12,333 research outputs found

    Expression systems for industrial Gram-positive bacteria with low guanine and cytosine content

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    Recent years have seen an increase in the development of gene expression systems for industrial Gram-positive bacteria with low guanine and cytosine content that belong to the genera Bacillus, Clostridium, Lactococcus, Lactobacillus, Staphylococcus and Streptococcus. In particular, considerable advances have been made in the construction of inducible gene expression systems based on the capacity of these bacteria to utilize specific sugars or to secrete autoinducing peptides that are involved in quorum sensing. These controlled expression systems allow for present and future exploitation of these bacteria as cell factories in medical, agricultural, and food biotechnology.

    Controlled overproduction of proteins by lactic acid bacteria

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    Lactic acid bacteria are widely used in industrial food fermentations, contributing to flavour, texture and preservation of the fermented products. Here we describe recent advances in the development of controlled gene expression systems, which allow the regulated overproduction of any desirable protein by lactic acid bacteria. Some systems benefit from the fact that the expression vectors, marker genes and inducing factors can be used directly in food applications since they are all derived from food-grade lactic acid bacteria. These systems have also been employed for the development of autolytic bacteria, suitable for various industrial applications.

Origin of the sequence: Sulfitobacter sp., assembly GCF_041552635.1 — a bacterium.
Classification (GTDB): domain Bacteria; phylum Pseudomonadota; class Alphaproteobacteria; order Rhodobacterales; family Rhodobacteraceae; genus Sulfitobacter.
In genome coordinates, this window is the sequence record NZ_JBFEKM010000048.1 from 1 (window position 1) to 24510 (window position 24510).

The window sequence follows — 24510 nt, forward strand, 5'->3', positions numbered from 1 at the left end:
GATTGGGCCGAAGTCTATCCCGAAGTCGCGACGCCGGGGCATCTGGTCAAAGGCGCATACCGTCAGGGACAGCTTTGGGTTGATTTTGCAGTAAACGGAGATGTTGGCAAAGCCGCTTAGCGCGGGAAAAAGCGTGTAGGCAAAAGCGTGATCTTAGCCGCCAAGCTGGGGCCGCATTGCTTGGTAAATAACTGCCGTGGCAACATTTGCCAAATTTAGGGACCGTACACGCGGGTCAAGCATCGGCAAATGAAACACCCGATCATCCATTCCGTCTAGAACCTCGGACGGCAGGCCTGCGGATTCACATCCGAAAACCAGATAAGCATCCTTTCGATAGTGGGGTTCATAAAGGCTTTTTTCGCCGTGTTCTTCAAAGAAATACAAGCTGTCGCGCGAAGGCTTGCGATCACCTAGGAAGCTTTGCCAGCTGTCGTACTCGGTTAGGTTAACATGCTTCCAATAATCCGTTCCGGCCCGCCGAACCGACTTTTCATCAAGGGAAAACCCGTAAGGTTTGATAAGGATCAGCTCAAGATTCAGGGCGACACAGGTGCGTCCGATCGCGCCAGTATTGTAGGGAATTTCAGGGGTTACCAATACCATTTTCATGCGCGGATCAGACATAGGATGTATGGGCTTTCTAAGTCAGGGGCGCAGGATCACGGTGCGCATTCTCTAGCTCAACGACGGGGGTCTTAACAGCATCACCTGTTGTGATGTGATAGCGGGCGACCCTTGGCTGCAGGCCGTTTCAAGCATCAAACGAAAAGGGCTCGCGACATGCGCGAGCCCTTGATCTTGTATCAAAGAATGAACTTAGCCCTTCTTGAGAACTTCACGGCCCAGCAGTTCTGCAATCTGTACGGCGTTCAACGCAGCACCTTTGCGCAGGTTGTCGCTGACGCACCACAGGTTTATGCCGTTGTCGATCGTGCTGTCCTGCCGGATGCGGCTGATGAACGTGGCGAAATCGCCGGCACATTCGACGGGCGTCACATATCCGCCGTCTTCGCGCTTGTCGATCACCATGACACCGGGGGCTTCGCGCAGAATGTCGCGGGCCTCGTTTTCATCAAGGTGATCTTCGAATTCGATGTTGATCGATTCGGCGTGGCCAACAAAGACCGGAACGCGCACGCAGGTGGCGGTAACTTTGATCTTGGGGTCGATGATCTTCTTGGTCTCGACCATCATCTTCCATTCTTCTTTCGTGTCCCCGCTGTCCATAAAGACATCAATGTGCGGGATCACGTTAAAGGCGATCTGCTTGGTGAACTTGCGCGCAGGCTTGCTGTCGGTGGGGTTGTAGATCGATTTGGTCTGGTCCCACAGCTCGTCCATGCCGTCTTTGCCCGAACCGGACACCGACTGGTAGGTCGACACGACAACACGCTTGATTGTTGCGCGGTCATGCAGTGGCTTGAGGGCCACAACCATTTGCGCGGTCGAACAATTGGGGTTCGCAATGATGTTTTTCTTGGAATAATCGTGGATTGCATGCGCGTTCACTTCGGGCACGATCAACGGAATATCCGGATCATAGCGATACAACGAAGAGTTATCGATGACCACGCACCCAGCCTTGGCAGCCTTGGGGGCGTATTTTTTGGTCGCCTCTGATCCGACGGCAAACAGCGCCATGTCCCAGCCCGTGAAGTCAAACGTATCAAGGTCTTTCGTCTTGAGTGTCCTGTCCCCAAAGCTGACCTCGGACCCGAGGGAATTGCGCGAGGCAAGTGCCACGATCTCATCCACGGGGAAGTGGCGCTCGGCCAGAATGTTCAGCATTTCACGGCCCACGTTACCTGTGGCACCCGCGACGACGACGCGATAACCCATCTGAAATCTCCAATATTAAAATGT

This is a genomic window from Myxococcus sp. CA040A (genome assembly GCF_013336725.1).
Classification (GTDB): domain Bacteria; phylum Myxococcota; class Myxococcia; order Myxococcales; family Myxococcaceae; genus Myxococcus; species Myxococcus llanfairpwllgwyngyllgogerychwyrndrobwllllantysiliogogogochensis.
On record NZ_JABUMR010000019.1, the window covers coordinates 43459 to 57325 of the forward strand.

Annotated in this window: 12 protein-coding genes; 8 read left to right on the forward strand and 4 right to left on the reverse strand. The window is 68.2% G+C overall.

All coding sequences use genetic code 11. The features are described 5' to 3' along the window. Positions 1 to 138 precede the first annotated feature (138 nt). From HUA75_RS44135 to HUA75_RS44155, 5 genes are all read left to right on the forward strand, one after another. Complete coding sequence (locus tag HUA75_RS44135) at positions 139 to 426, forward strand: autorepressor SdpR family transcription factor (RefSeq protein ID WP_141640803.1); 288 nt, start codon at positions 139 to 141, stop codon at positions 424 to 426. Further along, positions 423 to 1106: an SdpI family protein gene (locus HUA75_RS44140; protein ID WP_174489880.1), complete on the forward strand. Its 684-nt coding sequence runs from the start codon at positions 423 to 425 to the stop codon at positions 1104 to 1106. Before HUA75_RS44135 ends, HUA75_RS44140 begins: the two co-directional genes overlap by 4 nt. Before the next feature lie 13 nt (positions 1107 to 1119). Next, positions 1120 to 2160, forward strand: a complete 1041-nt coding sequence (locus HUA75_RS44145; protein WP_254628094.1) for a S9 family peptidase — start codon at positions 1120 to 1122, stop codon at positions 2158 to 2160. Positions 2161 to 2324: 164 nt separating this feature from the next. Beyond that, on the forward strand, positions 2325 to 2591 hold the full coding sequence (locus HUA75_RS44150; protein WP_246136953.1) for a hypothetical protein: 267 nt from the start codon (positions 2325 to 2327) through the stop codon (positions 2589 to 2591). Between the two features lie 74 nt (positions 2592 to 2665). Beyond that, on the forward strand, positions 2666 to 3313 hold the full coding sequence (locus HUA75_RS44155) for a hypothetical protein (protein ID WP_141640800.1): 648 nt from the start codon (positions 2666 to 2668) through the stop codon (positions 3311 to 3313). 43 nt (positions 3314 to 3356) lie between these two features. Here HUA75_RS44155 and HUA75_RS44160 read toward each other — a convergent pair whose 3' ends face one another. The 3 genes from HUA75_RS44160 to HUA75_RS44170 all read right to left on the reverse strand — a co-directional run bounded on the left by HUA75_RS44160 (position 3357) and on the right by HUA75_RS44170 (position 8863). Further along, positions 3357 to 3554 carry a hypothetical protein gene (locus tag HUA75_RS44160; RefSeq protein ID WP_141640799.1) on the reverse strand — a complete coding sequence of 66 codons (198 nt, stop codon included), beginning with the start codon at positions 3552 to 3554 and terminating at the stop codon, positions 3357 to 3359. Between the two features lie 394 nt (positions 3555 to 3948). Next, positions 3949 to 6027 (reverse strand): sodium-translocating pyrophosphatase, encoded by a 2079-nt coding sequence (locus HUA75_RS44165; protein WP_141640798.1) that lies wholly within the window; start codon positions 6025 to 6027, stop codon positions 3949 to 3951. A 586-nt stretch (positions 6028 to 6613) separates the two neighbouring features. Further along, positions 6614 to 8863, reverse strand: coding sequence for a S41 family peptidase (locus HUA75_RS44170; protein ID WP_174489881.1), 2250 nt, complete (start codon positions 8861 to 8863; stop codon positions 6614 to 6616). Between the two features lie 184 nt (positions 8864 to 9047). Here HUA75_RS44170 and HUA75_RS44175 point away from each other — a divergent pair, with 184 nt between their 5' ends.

On two subgroups of U(n), useful for quantum computing

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    As two basic building blocks for any quantum circuit, we consider the 1-qubit PHASOR circuit Phi(theta) and the 1-qubit NEGATOR circuit N(theta). Both are roots of the IDENTITY circuit. Indeed: both (NO) and N(0) equal the 2 x 2 unit matrix. Additionally, the NEGATOR is a root of the classical NOT gate. Quantum circuits (acting on w qubits) consisting of controlled PHASORs are represented by matrices from ZU(2(w)); quantum circuits consisting of controlled NEGATORs are represented by matrices from XU(2(w)). Here, ZU(n) and XU(n) are subgroups of the unitary group U(n): the group XU(n) consists of all n x n unitary matrices with all 2n line sums (i.e. all n row sums and all n column sums) equal to 1 and the group ZU(n) consists of all n x n unitary diagonal matrices with first entry equal to 1. Any U(n) matrix can be decomposed into four parts: U = exp(i alpha) Z(1)XZ(2), where both Z(1) and Z(2) are ZU(n) matrices and X is an XU(n) matrix. We give an algorithm to find the decomposition. For n = 2(w) it leads to a four-block synthesis of an arbitrary quantum computer

    Maternal monocytes in pregnancy and preeclampsia in humans and in rats

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    AbstractMonocytes are short-lived cells, arising from the bone marrow and maturing in the circulation. They play an important role in immune responses and are thought to be important for healthy pregnancy. In humans, 3 subpopulations of monocytes have been identified: classical, intermediate and non-classical monocytes. These subpopulations have different functions and phenotypical characteristics. Healthy pregnancy is characterized by a pro-inflammatory condition, with increased numbers of monocytes and monocyte activation as well as with increased numbers of intermediate monocytes and decreased numbers of classical monocytes. This may suggest monocyte maturation. Preeclampsia is an important pregnancy complication characterized by hypertension and proteinuria developing in the second half of pregnancy. The pathophysiology of preeclampsia is associated with further activation of the inflammatory response, further activation of monocytes and further monocyte maturation. In the present review we focus on the role of monocyte activation and maturation in healthy and preeclamptic pregnancy